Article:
A three-way valve 22 upstream of the upstream isolating valve 14 enables either a carrier liquid from a reservoir 24 or a flushing liquid from a reservoir 26 to be taken into the carrier line. More than two such carrier/flushing agent reservoirs may be provided, together with the appropriate number of three-way valves.
Supply of carrier liquid (or flushing agent) into the carrier line 10 is by positive pressure displacement, enabled by a gas line 28 supplied with gas such as nitrogen gas under pressure from a gas inlet 30 via an overpressure vent 32. A suitable gas supply pressure is of the order of 5 to 15 psig (0.35 to 1.05 kg/cm2), giving a flow rate through a downstream detector (not shown but conveniently a computer controlled spectrophotometer) of 0.1 to 5 ml per minute, with 1 ml per minute possibly being a preferred value.
A three-way valve 34 connectable to waste is provided between the upstream isolating valve 14 and the sample loop 12, and another three-way valve 36 connectable to waste is connected in the carrier line just downstream of the downstream isolating valve 16.
Downstream of the sample loading system, the carrier line 10 leads to a reagent manifold 38, where a series of three-way valves 40 enable any one or more of a number of reagents contained in reservoirs 42 to be added to a sample being conveyed along the carrier line. Supply of reagent is also by positive pressure displacement, enabled by the gas line 44 fed from the same gas inlet 30.
The sample/reagent mixture passes to a thermostatically controlled reaction tube 46 and thence to an outlet 48 leading to the detector via a three-way valve 50 having an alternative outlet to waste. The reaction tube will typically be controlled to operate in the range from room temperature up to 100 degrees Celsius.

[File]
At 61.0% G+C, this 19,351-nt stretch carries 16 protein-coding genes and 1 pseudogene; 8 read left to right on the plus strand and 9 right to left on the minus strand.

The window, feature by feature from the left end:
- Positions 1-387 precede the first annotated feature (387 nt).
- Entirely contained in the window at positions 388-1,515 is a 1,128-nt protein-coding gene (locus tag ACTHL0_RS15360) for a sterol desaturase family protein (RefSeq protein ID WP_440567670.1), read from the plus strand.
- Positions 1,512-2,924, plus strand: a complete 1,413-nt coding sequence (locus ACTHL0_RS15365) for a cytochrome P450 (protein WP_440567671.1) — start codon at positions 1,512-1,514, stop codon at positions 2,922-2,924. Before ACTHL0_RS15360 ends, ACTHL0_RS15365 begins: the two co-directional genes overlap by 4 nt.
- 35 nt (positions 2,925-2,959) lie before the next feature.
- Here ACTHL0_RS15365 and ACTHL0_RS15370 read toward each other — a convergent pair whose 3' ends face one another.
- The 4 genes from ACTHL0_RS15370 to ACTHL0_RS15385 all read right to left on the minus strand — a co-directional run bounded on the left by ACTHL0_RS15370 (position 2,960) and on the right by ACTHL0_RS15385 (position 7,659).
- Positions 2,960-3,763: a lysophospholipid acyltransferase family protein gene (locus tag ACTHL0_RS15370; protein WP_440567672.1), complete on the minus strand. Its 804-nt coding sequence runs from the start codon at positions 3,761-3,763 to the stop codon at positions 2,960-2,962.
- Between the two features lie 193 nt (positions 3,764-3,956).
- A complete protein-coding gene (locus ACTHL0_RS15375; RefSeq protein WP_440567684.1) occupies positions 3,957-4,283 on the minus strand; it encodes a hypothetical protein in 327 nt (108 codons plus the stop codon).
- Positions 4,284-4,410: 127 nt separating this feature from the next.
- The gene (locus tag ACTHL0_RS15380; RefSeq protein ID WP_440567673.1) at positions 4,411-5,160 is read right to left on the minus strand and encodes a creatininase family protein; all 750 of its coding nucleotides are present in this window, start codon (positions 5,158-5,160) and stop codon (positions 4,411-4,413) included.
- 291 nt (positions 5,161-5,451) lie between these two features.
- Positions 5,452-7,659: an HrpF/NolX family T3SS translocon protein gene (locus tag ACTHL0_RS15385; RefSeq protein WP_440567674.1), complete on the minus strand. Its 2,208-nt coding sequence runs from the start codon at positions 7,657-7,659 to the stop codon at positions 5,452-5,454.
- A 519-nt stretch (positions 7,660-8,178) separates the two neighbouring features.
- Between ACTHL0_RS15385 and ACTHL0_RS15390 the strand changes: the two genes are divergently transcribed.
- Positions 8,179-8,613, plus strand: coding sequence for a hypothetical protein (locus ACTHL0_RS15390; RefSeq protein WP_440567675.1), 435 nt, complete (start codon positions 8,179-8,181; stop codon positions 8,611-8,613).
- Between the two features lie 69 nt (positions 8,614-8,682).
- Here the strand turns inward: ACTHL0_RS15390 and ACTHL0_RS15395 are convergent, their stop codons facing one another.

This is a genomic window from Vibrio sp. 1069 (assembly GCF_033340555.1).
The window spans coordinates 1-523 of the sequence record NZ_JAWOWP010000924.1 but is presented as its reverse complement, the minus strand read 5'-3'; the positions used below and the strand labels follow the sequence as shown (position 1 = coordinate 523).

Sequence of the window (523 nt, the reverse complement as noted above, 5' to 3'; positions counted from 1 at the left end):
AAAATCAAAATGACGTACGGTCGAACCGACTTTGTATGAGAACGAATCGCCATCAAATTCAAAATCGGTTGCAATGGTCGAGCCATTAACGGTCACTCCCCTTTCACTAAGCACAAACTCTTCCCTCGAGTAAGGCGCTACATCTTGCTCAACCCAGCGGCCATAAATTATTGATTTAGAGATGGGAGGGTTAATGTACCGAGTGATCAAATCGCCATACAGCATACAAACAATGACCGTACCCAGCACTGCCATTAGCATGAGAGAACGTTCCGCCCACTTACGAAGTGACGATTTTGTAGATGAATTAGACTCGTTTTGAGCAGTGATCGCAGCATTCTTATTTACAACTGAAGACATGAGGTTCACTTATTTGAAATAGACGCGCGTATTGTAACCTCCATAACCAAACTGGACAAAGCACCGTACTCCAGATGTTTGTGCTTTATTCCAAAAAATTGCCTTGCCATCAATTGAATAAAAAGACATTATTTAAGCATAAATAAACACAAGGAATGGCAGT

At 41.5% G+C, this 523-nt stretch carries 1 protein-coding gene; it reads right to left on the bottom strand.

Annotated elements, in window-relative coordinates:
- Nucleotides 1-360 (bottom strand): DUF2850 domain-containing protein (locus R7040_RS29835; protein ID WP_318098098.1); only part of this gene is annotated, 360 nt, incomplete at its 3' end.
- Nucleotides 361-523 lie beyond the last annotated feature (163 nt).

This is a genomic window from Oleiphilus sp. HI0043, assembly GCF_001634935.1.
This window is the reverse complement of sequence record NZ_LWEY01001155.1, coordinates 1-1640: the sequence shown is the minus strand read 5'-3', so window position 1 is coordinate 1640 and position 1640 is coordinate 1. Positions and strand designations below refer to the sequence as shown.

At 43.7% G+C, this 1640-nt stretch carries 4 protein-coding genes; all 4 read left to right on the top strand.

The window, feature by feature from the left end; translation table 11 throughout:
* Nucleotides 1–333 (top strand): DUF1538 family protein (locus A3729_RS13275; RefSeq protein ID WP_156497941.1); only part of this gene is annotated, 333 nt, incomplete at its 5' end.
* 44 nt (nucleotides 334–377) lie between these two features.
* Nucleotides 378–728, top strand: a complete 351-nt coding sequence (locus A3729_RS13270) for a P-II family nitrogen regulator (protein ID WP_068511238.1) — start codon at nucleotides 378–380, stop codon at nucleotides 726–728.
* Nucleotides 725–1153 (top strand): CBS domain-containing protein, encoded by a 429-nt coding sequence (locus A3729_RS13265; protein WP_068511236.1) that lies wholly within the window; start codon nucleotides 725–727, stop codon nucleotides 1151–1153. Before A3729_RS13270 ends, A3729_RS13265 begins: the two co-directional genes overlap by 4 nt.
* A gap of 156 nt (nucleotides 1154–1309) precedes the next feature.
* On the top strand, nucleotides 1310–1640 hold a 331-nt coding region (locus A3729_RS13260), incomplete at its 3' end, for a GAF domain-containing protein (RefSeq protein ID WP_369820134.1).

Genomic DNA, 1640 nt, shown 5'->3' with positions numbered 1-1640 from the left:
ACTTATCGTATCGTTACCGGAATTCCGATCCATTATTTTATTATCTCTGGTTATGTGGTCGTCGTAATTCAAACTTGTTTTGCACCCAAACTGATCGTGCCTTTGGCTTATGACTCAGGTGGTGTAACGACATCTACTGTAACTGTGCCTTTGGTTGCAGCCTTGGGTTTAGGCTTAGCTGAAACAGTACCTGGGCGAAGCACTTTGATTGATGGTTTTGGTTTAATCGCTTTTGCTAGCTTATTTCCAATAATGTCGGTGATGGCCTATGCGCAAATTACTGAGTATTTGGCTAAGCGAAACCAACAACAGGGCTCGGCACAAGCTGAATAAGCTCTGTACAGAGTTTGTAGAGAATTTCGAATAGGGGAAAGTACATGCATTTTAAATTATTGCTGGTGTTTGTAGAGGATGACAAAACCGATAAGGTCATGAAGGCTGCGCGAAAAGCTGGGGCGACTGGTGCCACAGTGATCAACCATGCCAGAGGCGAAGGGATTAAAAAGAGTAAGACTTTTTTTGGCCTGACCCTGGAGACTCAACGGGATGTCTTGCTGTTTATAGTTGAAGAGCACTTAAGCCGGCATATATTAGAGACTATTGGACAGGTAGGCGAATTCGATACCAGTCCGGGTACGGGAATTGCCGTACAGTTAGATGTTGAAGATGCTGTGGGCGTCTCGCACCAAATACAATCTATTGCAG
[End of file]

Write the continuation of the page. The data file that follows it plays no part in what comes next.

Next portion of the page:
All ducting 12 and manifold 38 is in the form of rigid inert tubing.
In use, a sample (typically in an amount from 20 to 200 microliters) is drawn into the sample duct 12 by operating the load syringe 18 while the isolating valves 14 and 16 are operated to isolate the region of the carrier line 10 between them which contains the sample duct. Surplus sample passes to waste by operating valve 34, releasing the load syringe 18 and then operating the upstream isolating valve 14 to flush the space between said valve 14 and said waste valve 34.
After sample loading, the isolating valves 14 and 16 are operated to reconnect the sample duct 12 into the carrier line 10, whereby operation of the valve 22 causes carrier liquid to enter the carrier line to convey the sample downstream. As the reagent passes any one or more of the valves 40 in the reagent manifold 38, the appropriate valve 40 is operated to cause a selected reagent or reagents to be added. For this purpose the appropriate valve 40 is operated several times to inject a required amount of reagent, typically ten times for a period of 1 second each time in order to supply 200 microliters of reagent for mixing with a 200 microliter sample. Flow then continues to take the sample/reagent mixture to the reaction tube 46.
The sample loading system permits priming between samples by intake of a small amount of sample, followed by its ejection through the downstream waste valve 36. Full flushing of the system is enabled by opening the valve 22 to the flushing agent reservoir 24 and the valve 50 to waste. It is to be noted, however, that priming and/or flushing is not an essential intermediate step between successive samplings, which is advantageous if several sample aliquots are to be successively drawn from the same reservoir, for example to test for different analytes.
It is to be noted that incorporation of an automatic sample changer is readily possible, and also that there is no limit to the number of reagent reservoirs which may connect with the reagent manifold.